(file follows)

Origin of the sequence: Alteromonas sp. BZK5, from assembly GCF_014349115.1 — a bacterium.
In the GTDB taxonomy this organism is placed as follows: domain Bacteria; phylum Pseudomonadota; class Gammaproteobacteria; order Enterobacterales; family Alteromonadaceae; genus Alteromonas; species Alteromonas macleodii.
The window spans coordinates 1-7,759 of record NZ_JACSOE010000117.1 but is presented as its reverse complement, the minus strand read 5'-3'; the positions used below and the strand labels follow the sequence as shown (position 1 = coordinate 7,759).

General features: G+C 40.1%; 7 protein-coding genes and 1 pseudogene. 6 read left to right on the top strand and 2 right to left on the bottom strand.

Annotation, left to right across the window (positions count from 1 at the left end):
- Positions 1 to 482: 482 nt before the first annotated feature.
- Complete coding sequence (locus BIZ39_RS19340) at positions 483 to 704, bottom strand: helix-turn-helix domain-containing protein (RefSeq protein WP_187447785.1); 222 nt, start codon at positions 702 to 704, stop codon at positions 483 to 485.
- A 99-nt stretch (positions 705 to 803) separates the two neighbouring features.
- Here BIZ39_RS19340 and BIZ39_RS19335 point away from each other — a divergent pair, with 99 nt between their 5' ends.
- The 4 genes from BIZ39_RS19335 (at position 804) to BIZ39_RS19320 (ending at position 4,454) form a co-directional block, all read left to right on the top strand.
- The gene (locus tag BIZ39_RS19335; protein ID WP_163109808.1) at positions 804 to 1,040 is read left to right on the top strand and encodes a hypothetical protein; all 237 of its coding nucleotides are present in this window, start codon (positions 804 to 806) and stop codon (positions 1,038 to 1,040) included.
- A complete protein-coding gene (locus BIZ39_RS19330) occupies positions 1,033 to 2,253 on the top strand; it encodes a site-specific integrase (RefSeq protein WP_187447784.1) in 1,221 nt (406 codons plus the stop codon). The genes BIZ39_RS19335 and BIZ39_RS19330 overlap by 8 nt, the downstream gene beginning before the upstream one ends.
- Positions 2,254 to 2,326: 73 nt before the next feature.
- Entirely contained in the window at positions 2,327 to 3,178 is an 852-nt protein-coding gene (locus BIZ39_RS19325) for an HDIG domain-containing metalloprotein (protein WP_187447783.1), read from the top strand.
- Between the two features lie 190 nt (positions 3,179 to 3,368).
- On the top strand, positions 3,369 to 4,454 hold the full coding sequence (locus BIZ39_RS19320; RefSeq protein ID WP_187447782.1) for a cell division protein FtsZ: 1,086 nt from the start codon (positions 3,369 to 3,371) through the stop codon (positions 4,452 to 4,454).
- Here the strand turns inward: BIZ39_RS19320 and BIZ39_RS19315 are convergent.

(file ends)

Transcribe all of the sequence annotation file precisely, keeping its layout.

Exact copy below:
Origin of the sequence: Alteromonas sp. BZK5, from assembly GCF_014349115.1 — a bacterium.
In the GTDB taxonomy this organism is placed as follows: domain Bacteria; phylum Pseudomonadota; class Gammaproteobacteria; order Enterobacterales; family Alteromonadaceae; genus Alteromonas; species Alteromonas macleodii.
The window spans coordinates 1-7,759 of record NZ_JACSOE010000117.1 but is presented as its reverse complement, the minus strand read 5'-3'; the positions used below and the strand labels follow the sequence as shown (position 1 = coordinate 7,759).

General features: G+C 40.1%; 7 protein-coding genes and 1 pseudogene. 6 read left to right on the top strand and 2 right to left on the bottom strand.

Annotation, left to right across the window (positions count from 1 at the left end):
- Positions 1 to 482: 482 nt before the first annotated feature.
- Complete coding sequence (locus BIZ39_RS19340) at positions 483 to 704, bottom strand: helix-turn-helix domain-containing protein (RefSeq protein WP_187447785.1); 222 nt, start codon at positions 702 to 704, stop codon at positions 483 to 485.
- A 99-nt stretch (positions 705 to 803) separates the two neighbouring features.
- Here BIZ39_RS19340 and BIZ39_RS19335 point away from each other — a divergent pair, with 99 nt between their 5' ends.
- The 4 genes from BIZ39_RS19335 (at position 804) to BIZ39_RS19320 (ending at position 4,454) form a co-directional block, all read left to right on the top strand.
- The gene (locus tag BIZ39_RS19335; protein ID WP_163109808.1) at positions 804 to 1,040 is read left to right on the top strand and encodes a hypothetical protein; all 237 of its coding nucleotides are present in this window, start codon (positions 804 to 806) and stop codon (positions 1,038 to 1,040) included.
- A complete protein-coding gene (locus BIZ39_RS19330) occupies positions 1,033 to 2,253 on the top strand; it encodes a site-specific integrase (RefSeq protein WP_187447784.1) in 1,221 nt (406 codons plus the stop codon). The genes BIZ39_RS19335 and BIZ39_RS19330 overlap by 8 nt, the downstream gene beginning before the upstream one ends.
- Positions 2,254 to 2,326: 73 nt before the next feature.
- Entirely contained in the window at positions 2,327 to 3,178 is an 852-nt protein-coding gene (locus BIZ39_RS19325) for an HDIG domain-containing metalloprotein (protein WP_187447783.1), read from the top strand.
- Between the two features lie 190 nt (positions 3,179 to 3,368).
- On the top strand, positions 3,369 to 4,454 hold the full coding sequence (locus BIZ39_RS19320; RefSeq protein ID WP_187447782.1) for a cell division protein FtsZ: 1,086 nt from the start codon (positions 3,369 to 3,371) through the stop codon (positions 4,452 to 4,454).
- Here the strand turns inward: BIZ39_RS19320 and BIZ39_RS19315 are convergent.